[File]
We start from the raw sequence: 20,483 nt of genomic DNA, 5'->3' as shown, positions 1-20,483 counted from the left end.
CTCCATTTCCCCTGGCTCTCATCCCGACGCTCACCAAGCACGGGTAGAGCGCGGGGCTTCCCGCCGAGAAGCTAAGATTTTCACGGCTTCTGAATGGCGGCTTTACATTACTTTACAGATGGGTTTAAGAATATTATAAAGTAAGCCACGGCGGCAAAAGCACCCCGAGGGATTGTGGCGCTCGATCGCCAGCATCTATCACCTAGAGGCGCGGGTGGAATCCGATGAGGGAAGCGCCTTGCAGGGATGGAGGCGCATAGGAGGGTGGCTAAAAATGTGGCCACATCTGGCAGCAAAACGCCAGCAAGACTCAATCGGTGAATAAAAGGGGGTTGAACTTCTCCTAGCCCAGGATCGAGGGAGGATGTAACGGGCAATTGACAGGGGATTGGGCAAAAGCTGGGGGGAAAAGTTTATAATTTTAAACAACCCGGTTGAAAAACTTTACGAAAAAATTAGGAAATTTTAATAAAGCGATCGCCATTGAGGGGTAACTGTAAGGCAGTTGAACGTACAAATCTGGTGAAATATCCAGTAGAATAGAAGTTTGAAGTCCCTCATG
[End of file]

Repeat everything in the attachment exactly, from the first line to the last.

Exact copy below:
We start from the raw sequence: 20,483 nt of genomic DNA, 5'->3' as shown, positions 1-20,483 counted from the left end.
CTCCATTTCCCCTGGCTCTCATCCCGACGCTCACCAAGCACGGGTAGAGCGCGGGGCTTCCCGCCGAGAAGCTAAGATTTTCACGGCTTCTGAATGGCGGCTTTACATTACTTTACAGATGGGTTTAAGAATATTATAAAGTAAGCCACGGCGGCAAAAGCACCCCGAGGGATTGTGGCGCTCGATCGCCAGCATCTATCACCTAGAGGCGCGGGTGGAATCCGATGAGGGAAGCGCCTTGCAGGGATGGAGGCGCATAGGAGGGTGGCTAAAAATGTGGCCACATCTGGCAGCAAAACGCCAGCAAGACTCAATCGGTGAATAAAAGGGGGTTGAACTTCTCCTAGCCCAGGATCGAGGGAGGATGTAACGGGCAATTGACAGGGGATTGGGCAAAAGCTGGGGGGAAAAGTTTATAATTTTAAACAACCCGGTTGAAAAACTTTACGAAAAAATTAGGAAATTTTAATAAAGCGATCGCCATTGAGGGGTAACTGTAAGGCAGTTGAACGTACAAATCTGGTGAAATATCCAGTAGAATAGAAGTTTGAAGTCCCTCATG